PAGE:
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Thursday, May 23, 2024

UNHRC, Sri Lanka Resolutions and the Tamil Parties’ desperation – M.S.M. Ayub

Tamil nationalistic politics which have been overshadowed by the COVID-19 pandemic and related politics seems #to be gaining momentum with the next session of the United Nations Huma Rights Council (UNHRC) early next year.

Tamil political parties are now contemplating to develop a new joint strategy to hold the government accountable, at the UNHRC session in March, to the human rights violations and war crimes allegedly committed by the armed forces during the war against the Liberation Tigers of Tamil Eelam (LTTE). All major Tamil parties representing the Northern Province have already expressed their willingness to fight the Sri Lankan government in unison in this regard, but rivalry among them and their reluctance to be outshined by other parties seems to be a major hurdle.
Until recently, since the decimation of the LTTE leadership by the armed forces, it was only the Tamil National Alliance (TNA) that represented the northern Tamil nationalistic politics in the South and at international fora. However, former Supreme Court Judge and former Chief Minister of the Northern Provincial Council, C.V. Wigneswaran has emerged as being able to provide an alternative leadership in the North while various other Tamil political parties in the region are also now challenging the TNA.

Against this backdrop TNA spokesman and parliamentarian M.A. Sumanthiran had written a few days ago to the Thamil Makkal Theshiya Kootani (TMTK) led by Wigneswaran and to Gajendrakumar Ponnambalam’s Thamil Thesiya Makkal Munnani ((TTMM), the two other Tamil nationalistic parties elected to Parliament at the August general election suggesting a united action at the world’s human rights body at its forthcoming session.
The essence of his letter is to persuade or support another resolution at the UNHRC compelling the Sri Lankan government to be accountable for the alleged excesses during the war. However, it was rejected by both recipients of the letter and the extent of rivalry among them was manifested by some of the undiplomatic and blunt words used by the former SC judge in his reply. “We reject it in toto”, he had said, while explaining the reason for his stance. He wrote back to Sumanthiran saying, “Your Resolution only calls the International Community to extend the favours that have already been granted to a genocidal government. Worse, it does so in the name of the Tamil victims”.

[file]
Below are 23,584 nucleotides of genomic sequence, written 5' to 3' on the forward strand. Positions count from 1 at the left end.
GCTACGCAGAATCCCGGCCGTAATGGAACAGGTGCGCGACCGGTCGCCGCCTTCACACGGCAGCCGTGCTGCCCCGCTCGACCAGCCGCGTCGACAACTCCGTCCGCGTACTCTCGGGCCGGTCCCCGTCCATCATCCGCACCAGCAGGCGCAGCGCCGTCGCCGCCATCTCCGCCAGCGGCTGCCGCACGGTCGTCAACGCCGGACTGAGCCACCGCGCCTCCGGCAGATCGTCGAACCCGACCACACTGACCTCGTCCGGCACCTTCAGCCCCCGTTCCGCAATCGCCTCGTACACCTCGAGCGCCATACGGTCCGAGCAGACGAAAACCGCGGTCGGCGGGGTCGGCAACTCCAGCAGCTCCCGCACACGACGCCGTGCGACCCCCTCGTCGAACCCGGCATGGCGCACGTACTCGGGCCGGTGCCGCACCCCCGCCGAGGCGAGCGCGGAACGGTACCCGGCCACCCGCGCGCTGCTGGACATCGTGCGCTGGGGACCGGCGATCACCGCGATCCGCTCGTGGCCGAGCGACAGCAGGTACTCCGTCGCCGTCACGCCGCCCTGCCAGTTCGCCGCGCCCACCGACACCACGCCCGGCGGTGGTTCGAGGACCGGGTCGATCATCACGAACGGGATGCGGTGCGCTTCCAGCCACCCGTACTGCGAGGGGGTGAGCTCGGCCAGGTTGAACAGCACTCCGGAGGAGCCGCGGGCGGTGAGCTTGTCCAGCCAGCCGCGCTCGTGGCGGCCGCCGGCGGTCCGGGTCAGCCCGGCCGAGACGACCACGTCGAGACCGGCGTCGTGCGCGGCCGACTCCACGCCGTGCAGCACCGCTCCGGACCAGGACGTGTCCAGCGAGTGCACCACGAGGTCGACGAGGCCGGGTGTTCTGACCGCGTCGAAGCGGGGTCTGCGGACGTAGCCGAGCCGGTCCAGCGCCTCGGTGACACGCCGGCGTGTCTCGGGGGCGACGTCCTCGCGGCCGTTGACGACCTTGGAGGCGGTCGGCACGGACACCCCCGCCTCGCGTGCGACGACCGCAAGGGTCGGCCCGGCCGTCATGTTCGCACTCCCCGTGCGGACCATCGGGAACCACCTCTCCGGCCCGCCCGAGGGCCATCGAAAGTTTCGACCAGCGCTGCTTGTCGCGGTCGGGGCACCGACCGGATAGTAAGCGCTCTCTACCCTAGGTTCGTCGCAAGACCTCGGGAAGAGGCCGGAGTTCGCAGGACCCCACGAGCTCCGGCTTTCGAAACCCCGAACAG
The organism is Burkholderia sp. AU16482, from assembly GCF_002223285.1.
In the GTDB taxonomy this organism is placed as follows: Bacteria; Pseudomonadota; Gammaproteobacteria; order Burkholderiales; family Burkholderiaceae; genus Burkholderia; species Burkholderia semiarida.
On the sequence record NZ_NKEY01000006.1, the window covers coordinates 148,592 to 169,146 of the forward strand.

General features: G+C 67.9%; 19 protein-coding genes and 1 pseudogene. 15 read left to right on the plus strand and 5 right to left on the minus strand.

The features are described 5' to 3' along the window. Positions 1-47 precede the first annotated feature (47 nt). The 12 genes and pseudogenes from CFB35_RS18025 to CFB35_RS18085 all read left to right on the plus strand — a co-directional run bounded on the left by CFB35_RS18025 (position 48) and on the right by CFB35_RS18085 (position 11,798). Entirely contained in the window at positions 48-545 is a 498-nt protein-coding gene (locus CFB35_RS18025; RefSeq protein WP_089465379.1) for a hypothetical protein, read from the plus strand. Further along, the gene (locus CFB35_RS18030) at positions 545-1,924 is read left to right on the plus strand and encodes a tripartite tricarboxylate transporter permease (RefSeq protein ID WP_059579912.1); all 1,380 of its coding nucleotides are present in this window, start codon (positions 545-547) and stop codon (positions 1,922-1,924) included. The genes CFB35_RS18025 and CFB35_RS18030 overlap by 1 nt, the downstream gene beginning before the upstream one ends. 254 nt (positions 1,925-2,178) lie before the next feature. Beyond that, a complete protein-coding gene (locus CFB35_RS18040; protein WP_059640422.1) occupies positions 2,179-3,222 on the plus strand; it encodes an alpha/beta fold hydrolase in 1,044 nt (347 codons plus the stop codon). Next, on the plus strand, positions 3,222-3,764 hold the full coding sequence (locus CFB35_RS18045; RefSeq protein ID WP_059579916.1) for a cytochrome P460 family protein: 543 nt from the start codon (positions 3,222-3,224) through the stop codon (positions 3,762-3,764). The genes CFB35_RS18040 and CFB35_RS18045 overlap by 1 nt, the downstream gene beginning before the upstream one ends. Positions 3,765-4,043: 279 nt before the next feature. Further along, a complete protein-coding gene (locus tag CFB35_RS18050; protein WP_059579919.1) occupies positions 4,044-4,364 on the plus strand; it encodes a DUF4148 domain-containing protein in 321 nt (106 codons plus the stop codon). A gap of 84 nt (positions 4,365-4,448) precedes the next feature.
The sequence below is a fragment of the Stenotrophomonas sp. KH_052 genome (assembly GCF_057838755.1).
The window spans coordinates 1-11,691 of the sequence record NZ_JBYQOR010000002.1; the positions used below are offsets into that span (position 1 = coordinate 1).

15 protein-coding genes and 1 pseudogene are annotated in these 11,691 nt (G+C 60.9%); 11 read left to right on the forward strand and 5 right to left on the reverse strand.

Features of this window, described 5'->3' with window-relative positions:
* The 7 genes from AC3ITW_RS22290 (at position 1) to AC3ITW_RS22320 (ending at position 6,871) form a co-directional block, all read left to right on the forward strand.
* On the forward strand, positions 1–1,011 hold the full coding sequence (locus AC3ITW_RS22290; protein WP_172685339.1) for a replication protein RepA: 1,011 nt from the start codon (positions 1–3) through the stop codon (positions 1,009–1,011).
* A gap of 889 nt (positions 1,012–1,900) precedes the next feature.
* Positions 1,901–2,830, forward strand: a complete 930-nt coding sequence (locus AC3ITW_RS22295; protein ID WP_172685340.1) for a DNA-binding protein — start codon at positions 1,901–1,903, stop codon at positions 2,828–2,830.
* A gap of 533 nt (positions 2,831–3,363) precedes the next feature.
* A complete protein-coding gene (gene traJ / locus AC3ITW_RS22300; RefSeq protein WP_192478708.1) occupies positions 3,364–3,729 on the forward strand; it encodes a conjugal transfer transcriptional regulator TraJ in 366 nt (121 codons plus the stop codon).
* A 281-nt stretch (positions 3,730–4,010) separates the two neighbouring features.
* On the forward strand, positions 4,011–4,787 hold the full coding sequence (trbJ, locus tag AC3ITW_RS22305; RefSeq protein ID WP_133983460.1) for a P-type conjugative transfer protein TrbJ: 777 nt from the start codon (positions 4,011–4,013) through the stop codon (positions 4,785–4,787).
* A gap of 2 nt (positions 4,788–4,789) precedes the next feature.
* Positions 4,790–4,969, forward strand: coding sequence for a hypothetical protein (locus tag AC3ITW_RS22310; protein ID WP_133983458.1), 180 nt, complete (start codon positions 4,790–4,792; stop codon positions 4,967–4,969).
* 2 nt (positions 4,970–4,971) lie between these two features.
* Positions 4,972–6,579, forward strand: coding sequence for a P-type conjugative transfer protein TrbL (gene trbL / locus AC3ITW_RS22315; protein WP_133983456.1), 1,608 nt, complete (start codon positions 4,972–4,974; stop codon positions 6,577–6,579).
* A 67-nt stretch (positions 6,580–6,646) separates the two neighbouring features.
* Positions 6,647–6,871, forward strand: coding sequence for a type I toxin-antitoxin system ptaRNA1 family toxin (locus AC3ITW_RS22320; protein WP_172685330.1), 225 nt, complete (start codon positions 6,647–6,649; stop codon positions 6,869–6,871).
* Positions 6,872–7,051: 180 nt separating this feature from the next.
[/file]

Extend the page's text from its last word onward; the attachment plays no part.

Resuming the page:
Wigneswaran quoted a paragraph from Sumanthiran’s letter to justify why he rejected the suggestion. “They have meanwhile continued to deploy the military in civilian positions, seize lands belonging to the Tamil people, appoint Buddhist religious personnel to oversee land allotment in the East of Sri Lanka in the guise of archaeological management, increase surveillance and intimidation of victim families, human rights’ activists and journalists, and curtail burial rites of the Muslim community. Additionally, China, which has emerged as a very influential member with key positions in the UNHRC, has publicly assured Sri Lanka on October 9, 2020 that it will support and protect Sri Lanka in the international fora including the UNHRC,” Mr. Wigneswaran said.

“However, another resolution at the next UNHRC session too would be an extension of the previous resolutions which had suggested investigations into human rights violations of both the armed forces and the LTTE”

Then he asks “If you say these things are happening why on earth do you want to give them further time?”

However, Wigneswaran has not rejected a UNHRC resolution in his reply. While citing the contradictions in Mr. Sumanthiran’s letter, he also contradicts his rejection of the suggestion to go for such a resolution. He states in his reply, “I am not saying that we should oppose the UNHRC resolution or should not engage with the UNHRC. Instead, we must take action to further strengthen and make sense of the UNHRC resolution.” Then is the ‘we reject in toto’ an effort to outshine the TNA?